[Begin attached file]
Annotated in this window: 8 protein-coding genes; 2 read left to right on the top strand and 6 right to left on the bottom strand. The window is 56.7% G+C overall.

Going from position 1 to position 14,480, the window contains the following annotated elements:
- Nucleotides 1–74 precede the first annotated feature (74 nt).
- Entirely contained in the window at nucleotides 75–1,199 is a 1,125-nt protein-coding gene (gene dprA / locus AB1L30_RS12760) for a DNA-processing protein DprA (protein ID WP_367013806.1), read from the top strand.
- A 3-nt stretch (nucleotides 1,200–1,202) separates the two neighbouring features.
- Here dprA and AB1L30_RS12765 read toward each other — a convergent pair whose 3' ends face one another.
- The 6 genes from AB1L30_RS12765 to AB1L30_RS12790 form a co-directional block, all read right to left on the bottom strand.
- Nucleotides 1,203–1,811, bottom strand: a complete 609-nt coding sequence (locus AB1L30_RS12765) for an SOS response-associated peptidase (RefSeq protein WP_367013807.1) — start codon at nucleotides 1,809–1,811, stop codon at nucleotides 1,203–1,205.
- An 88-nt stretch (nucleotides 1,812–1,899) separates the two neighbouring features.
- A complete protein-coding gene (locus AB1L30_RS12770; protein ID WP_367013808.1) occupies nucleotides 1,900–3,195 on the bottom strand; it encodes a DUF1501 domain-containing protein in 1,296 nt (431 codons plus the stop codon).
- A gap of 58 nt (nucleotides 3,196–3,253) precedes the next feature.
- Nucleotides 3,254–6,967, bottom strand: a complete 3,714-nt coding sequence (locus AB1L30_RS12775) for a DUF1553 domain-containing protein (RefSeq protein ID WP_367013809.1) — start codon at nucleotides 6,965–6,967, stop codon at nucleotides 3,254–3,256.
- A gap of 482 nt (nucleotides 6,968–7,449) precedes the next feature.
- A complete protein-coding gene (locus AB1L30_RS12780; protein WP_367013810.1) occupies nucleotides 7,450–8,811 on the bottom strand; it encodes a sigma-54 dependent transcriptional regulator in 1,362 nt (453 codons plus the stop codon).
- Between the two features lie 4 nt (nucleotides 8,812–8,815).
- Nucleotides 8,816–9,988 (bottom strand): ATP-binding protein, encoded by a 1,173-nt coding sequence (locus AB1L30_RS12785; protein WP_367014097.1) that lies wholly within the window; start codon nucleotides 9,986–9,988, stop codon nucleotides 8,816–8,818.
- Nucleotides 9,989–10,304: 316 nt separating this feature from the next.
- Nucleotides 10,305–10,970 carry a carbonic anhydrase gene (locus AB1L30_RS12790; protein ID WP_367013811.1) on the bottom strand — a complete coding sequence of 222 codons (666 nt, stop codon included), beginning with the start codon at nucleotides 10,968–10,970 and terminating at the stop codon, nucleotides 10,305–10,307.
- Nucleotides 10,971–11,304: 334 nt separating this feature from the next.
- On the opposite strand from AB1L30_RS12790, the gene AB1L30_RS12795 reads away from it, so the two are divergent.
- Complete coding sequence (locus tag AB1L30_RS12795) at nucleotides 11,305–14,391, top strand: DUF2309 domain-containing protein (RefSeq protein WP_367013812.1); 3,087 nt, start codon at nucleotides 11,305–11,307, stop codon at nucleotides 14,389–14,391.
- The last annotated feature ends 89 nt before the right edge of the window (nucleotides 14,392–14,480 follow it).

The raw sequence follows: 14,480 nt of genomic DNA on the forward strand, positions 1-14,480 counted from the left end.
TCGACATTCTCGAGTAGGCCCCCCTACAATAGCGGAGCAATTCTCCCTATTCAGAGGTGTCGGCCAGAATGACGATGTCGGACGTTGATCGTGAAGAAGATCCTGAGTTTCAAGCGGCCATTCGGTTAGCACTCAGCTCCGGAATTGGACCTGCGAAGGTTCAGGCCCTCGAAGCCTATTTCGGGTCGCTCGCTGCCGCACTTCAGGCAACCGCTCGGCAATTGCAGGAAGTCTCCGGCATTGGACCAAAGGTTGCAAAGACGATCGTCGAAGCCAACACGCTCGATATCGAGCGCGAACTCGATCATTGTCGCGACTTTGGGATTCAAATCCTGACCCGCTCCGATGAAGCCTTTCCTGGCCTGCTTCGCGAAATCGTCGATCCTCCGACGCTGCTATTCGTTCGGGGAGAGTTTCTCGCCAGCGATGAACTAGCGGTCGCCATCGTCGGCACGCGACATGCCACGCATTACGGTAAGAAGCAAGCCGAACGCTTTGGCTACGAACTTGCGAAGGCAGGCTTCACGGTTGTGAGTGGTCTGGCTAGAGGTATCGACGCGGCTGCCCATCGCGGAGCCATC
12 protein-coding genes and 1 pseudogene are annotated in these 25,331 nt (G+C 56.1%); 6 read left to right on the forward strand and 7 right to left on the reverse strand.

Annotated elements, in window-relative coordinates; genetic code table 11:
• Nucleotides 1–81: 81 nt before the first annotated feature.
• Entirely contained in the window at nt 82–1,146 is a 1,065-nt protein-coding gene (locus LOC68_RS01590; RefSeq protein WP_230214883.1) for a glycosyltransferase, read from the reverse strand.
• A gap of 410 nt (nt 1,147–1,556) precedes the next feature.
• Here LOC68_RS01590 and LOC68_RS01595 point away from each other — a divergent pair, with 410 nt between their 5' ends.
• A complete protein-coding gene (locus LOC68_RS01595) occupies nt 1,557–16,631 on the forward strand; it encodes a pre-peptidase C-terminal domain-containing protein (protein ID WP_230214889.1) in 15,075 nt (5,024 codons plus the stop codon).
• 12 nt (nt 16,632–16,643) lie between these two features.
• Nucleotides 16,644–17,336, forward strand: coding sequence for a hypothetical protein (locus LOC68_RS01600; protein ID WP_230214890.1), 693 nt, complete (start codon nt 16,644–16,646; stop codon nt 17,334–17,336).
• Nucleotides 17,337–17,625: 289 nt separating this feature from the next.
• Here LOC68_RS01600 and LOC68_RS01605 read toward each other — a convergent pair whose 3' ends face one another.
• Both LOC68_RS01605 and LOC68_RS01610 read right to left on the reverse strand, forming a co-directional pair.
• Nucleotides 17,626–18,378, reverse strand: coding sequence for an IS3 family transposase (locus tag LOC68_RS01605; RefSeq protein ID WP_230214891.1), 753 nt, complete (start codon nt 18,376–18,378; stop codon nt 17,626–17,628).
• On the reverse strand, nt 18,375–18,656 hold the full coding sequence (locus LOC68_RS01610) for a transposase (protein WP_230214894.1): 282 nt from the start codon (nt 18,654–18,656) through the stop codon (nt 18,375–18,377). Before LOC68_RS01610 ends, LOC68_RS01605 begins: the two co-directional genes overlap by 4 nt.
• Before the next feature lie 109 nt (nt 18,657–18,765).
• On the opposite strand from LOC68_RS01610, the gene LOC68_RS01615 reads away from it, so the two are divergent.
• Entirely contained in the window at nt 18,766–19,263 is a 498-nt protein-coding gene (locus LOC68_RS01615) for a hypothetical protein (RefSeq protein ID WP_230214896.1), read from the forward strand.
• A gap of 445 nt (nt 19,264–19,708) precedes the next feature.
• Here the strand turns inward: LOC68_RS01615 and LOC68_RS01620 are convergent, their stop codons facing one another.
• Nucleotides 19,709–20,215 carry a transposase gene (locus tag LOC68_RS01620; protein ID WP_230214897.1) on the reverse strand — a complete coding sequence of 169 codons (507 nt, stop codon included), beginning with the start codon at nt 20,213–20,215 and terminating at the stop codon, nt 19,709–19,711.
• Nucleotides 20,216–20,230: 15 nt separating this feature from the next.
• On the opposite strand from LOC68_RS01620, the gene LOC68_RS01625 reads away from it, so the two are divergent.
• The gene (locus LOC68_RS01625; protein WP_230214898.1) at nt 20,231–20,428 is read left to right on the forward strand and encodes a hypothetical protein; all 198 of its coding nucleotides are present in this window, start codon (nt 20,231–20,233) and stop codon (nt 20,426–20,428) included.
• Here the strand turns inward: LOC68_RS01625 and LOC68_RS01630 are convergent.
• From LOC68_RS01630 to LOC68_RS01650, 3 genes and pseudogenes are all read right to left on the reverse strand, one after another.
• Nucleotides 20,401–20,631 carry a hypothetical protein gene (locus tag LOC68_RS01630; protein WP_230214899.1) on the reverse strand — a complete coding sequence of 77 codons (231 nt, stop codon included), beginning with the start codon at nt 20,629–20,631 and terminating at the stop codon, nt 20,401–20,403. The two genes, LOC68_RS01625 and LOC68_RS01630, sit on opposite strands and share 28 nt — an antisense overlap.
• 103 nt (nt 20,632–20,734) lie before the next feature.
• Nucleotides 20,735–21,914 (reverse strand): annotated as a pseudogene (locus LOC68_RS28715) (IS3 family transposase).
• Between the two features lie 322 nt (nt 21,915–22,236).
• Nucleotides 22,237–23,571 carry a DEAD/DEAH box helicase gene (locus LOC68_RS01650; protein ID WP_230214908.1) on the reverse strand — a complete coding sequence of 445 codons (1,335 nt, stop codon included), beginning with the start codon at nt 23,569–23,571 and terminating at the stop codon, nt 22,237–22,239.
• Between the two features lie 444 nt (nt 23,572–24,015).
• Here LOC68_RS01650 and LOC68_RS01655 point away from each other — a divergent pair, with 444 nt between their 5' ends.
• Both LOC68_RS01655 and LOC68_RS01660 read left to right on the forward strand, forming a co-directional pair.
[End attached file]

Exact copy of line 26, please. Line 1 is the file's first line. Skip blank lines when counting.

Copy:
Annotated elements, in window-relative coordinates; genetic code table 11: